|Abstract||This study was carried out to assess hygiene conditions, food handling practices, food safety knowledge of food service providers (FSPs), and the microbial quality of food served in different food service establishments in Doha. Fifty-three FSPs were randomly selected among 200 FSPs. Face-to-face interviews with the food safety managers at each participating FSP were conducted using a survey consisting of 40-questions (demographic data on workers, HACCP training, knowledge on personal hygiene, and safe-food handling practices) in October-December 2015. In addition to survey questionnaire, a checklist was used to determine the implementation of international food safety standards by observing actual practices applied at each FSP. The microbial quality of food samples (n=105) served and swabs collected from food preparation surfaces (n=58) were also assessed using select media (APC, MCA, XLT4, and LSA). The identification of positive samples was carried out using VITEK-2 system.
The survey results indicated that average service years of FSPs was 11, the average age of food safety managers interviewed was 33, most managers (66%) had college degree, and 68% of them were trained on HACCP. It was demonstrated that casual-sit-in and fine-dine-in restaurants are the only FSP types which consistently kept records (100%), followed by fast-food (36%), and catering (14%) FSPs. The microbial analysis indicated that the average APC in food samples collected from all FSPs met the international standards, while the APC counts of swab samples were considered unsatisfactory since the levels were above 106 Log10 CFU/cm2. The highest bacterial count was reported in swab samples (7.26 Log10 CFU/cm2) collected from preparation area in takeaway restaurants. Concerning the target organisms (Escherichia coli, Salmonella spp., and Listeria monocytogenes), among 105 food samples and 58 swab samples collected, 13 samples (8%) exhibited positive results for possible target pathogens. Positive samples were identified as Klebsiella pneumoniae, Klebsiella oxytoca, Pseudomonas aeruginosa, and Pantoea spp.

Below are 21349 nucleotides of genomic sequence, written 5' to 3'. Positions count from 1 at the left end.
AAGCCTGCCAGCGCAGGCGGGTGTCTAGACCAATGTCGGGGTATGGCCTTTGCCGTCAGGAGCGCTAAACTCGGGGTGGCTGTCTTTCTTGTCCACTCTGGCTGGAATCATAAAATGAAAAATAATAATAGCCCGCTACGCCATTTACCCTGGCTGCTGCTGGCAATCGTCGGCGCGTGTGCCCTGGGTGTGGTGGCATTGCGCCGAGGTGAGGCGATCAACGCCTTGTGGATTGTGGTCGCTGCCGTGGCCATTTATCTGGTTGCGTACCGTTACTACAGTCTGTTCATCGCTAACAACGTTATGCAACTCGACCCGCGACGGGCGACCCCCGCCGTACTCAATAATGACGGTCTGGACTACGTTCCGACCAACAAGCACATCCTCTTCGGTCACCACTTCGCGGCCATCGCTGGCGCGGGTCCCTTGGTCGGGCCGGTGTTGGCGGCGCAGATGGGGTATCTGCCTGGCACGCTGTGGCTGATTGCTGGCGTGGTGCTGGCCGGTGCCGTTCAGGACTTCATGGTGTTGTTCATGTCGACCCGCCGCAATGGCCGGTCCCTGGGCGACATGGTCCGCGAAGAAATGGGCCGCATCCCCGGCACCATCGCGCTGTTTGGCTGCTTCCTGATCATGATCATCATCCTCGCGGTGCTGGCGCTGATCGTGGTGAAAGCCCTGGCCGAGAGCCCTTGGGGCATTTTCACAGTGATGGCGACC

Results obtained in this study might help food safety managers in these select FSPs to better understand the need for implementing effective control measures in order to prevent contamination and eventually protect the public health.